The gospel according to Nate Diaz: What Conor McGregor should do next
Published 21/08/2016 | 16:18
No sooner had Conor McGregor been awarded a majority decision victory over Nate Diaz after the toughest 25 minutes of his professional life at UFC 202, and the maelstrom of speculation as to what he’d do next quickly spun into overdrive.
The adjectives to describe the hardest earned win of McGregor’s career are manifold. This was, of course, a rematch, after Diaz had so decisively defeated him via second round submission at UFC 196 in March.
Indeed, the vast majority of McGregor’s contemporaries had predicated that he would suffer the same fate at the hands of the grisly veteran at the T-Mobile Arena in Sin City, but the 28-year-old prevailed.
So, was this a triumph rooted in vengeance, validation, catharsis or perseverance? Perhaps it’s best leaving such decisions in the eye of the beholder.
Striking a more practical note, the win reopens doors to the Dubliner which had partially closed five months ago, and would have most certainly shut for good had he not got the job done last night. Simply put, he has options, all of them lucrative.
Dana White has stated that he must return to featherweight and defend his title against the interim champion Jose Aldo, who he usurped last December at UFC 194 in just 13 seconds.
Should he refuse to do so, then he will be stripped of the belt, or so White says. The rematch would generate plenty of hype and capital, but McGregor didn’t seem particularly pushed by that prospect at the post fight press event early this morning.
The win over Diaz also gives him leverage to agitate for a shot at the lightweight crown now held by Eddie Alvarez. This was the point all along, to be the first man ever to concurrently hold two titles, but Rafael Dos Anjos got injured before Diaz strangled McGregor into reassessing his objectives.
To earn that mantle, the UFC may allow their biggest star to hold on to his featherweight strap a little longer.
Anyone even causally acquainted with the UFC will know all too well that Dana White frequently breaks promises, and that their meritocracy counts for little in the face of commerce.
Contrarily, Nate Diaz has taken the position that, unless he’s offered another fight with McGregor, the matchmakers shouldn’t bother picking up the phone.
Last night was the Californian’s 30th career fight, 23 of which have been in the UFC, but his two bouts with McGregor have earned him a greater windfall than the previous 28 combined.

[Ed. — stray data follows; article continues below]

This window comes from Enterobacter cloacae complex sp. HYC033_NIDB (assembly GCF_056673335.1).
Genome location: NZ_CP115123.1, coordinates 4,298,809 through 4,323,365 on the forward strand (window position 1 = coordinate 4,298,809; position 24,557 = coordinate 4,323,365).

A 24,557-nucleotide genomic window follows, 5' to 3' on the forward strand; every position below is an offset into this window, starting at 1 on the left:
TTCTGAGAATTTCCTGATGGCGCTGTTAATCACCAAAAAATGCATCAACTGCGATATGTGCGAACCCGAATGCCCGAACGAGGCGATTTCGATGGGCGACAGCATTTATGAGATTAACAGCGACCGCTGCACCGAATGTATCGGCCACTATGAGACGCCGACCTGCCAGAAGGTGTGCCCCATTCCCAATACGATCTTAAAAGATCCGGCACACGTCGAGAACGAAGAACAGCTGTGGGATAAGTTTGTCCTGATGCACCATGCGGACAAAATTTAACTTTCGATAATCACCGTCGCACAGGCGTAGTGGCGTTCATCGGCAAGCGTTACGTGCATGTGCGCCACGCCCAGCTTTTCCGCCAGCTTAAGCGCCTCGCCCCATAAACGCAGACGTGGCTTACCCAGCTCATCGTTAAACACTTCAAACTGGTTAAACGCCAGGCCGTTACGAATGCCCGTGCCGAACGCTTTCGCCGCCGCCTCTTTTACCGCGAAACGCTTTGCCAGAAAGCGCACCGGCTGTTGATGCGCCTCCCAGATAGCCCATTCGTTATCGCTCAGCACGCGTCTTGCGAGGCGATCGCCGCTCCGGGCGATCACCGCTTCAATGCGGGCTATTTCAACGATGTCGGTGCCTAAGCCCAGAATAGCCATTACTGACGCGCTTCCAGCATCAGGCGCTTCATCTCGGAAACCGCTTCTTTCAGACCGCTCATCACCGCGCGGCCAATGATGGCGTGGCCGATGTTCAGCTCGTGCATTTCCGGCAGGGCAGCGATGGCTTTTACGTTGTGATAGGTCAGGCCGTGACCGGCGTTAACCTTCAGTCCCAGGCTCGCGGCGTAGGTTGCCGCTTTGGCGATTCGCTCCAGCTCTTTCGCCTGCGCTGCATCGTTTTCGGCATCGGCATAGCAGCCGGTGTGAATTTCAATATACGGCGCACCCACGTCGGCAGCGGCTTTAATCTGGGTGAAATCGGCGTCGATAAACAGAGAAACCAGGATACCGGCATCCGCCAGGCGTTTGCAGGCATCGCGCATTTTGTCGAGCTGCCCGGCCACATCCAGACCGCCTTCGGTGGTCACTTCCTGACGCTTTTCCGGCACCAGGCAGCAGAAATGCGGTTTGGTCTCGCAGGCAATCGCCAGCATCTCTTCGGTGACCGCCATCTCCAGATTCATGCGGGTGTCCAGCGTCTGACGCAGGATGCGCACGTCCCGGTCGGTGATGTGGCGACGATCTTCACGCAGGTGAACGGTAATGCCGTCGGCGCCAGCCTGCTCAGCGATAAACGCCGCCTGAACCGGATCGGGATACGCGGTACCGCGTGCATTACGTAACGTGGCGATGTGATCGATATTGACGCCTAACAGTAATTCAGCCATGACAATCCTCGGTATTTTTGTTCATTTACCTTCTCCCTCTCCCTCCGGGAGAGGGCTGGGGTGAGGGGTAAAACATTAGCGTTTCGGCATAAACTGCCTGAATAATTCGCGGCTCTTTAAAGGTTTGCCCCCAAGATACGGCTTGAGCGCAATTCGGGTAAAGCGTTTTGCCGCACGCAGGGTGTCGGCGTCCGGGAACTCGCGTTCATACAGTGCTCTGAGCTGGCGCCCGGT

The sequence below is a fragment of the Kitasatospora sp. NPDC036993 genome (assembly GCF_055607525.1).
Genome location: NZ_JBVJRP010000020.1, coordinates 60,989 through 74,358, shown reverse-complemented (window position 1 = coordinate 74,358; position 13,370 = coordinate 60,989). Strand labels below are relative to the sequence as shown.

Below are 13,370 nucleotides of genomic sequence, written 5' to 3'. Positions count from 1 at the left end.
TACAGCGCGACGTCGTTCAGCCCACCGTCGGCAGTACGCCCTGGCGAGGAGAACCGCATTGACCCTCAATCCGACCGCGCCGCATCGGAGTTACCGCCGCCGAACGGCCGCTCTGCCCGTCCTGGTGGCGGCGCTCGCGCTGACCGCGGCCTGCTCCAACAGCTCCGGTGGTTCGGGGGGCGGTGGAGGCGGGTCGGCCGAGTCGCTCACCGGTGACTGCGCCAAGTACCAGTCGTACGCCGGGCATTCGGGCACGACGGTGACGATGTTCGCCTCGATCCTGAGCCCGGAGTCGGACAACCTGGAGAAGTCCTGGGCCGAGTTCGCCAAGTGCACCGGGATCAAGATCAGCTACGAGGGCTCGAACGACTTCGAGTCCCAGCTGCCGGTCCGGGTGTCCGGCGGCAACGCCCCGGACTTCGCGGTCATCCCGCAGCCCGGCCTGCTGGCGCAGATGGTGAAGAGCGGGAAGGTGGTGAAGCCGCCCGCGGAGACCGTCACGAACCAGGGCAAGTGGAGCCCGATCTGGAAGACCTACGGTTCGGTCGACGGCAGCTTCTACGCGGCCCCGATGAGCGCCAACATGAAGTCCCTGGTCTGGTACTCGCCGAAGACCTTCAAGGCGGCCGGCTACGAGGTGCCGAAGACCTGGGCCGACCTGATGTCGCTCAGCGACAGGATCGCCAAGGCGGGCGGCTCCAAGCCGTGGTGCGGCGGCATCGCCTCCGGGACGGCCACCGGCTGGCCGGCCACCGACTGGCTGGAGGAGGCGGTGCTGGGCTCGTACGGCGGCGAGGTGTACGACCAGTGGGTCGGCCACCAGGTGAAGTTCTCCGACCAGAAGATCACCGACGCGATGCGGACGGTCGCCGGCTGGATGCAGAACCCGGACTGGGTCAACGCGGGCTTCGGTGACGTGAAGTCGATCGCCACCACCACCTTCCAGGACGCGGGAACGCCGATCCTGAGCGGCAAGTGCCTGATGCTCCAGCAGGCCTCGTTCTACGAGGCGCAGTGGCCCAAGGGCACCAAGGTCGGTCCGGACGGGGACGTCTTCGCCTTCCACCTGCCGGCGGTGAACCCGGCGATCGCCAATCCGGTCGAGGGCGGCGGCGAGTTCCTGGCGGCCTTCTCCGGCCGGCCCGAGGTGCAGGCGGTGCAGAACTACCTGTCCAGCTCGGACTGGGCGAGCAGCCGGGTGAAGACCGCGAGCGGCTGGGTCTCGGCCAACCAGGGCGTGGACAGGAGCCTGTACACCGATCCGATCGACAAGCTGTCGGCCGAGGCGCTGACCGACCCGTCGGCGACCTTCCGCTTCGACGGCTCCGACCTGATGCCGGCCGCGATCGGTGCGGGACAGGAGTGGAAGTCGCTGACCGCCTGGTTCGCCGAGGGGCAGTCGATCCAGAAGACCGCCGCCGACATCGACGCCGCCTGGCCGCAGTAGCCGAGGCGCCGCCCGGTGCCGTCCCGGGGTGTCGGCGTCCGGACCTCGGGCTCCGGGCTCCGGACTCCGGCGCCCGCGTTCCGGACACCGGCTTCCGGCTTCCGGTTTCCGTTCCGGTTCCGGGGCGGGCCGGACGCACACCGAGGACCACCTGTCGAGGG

Thanks to his impromptu rivalry with the man from Crumlin, Diaz is, after a decade in the trenches, a bone fide millionaire.
Speaking following the battle with McGregor, Diaz claimed that he was the only worthwhile fight for the Dubliner to consider next.
Diaz has fought just six times at welterweight, the rest have been at his natural home of lightweight (155lbs) and he also said he was more than happy to contest the trilogy bout there, as ‘The Notorious’ last night stipulated.
“Nothing else interests me. We’re fighting for a big payday, and nobody else out here is making a big enough deal to fight.
“So when Conor is ready to do his thing, there’s no rush, take your time, have a vacation, or as soon as they want to set it up, I’m ready to roll.
“What else is he going to do? Go ahead and go to 145lbs (featherweight), you’re meant to be a business man, that’s not a very good business move.”
Of the fight, Diaz said that he was sure he won by three rounds to two, and was not too enamoured by McGregor’s tactics of evasion, for which the former thinks the latter should have been reprimanded.
“I thought I won at least three rounds to two – I don’t think that was even in question. I think I won the fight….but it’s all good, I got paid.
“I think he did a lot of running in that fight, and I’ve been saying, my brother has been saying, you should get a yellow card for that type of thing. He ran the whole fight. I feel like they should have taken a point for that.”
Diaz also cited two injuries he sustained in the lead up to the showdown and claimed they had a detrimental effect on his performance and tactical approach.
Had he been in McGregor’s position, the 31-year-old claimed, the fight would not have gone the distance.
“To top it off I was injured coming into the fight, and that ain’t some excuse either, I got the whole thing on tape. I hurt my knee about a month ago and I wasn’t able to train jiu-jitsu for a month.
“I really hurt my rib sparring boxing and I had to stop sparring about two and half weeks ago. And, I got all that on tape, just to set that off that I’m making excuses.
“They (injuries) really messed up my strategy on some things I wanted to do and get done. It kind of took from my whole game plan and kind of made it, ‘ok, let’s just get through this fight’. So I think I was worse off for this fight than the first one.
“He should have finished me off; if I was fighting me, I would have taken me clean out. That’s my take on the whole fight.”